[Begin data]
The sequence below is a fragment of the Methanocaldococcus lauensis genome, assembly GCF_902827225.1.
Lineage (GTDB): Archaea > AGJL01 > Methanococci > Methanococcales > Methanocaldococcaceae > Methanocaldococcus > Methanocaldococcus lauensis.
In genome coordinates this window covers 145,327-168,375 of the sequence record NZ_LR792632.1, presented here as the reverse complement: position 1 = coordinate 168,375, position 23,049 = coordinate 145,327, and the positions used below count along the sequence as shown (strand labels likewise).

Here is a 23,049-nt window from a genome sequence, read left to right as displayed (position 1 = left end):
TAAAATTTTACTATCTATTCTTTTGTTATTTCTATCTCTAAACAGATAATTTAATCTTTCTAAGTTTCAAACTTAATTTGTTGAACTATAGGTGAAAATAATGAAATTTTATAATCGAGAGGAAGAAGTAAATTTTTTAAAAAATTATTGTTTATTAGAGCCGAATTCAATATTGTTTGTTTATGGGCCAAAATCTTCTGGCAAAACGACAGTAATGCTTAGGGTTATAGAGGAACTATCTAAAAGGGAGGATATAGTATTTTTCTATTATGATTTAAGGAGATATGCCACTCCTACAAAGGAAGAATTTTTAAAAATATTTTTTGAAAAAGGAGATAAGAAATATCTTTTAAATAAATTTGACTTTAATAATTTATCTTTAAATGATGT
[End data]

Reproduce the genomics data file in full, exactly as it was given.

The sequence below is a fragment of the Methanocaldococcus lauensis genome, assembly GCF_902827225.1.
Lineage (GTDB): Archaea > AGJL01 > Methanococci > Methanococcales > Methanocaldococcaceae > Methanocaldococcus > Methanocaldococcus lauensis.
In genome coordinates this window covers 145,327-168,375 of the sequence record NZ_LR792632.1, presented here as the reverse complement: position 1 = coordinate 168,375, position 23,049 = coordinate 145,327, and the positions used below count along the sequence as shown (strand labels likewise).

Here is a 23,049-nt window from a genome sequence, read left to right as displayed (position 1 = left end):
TAAAATTTTACTATCTATTCTTTTGTTATTTCTATCTCTAAACAGATAATTTAATCTTTCTAAGTTTCAAACTTAATTTGTTGAACTATAGGTGAAAATAATGAAATTTTATAATCGAGAGGAAGAAGTAAATTTTTTAAAAAATTATTGTTTATTAGAGCCGAATTCAATATTGTTTGTTTATGGGCCAAAATCTTCTGGCAAAACGACAGTAATGCTTAGGGTTATAGAGGAACTATCTAAAAGGGAGGATATAGTATTTTTCTATTATGATTTAAGGAGATATGCCACTCCTACAAAGGAAGAATTTTTAAAAATATTTTTTGAAAAAGGAGATAAGAAATATCTTTTAAATAAATTTGACTTTAATAATTTATCTTTAAATGATGT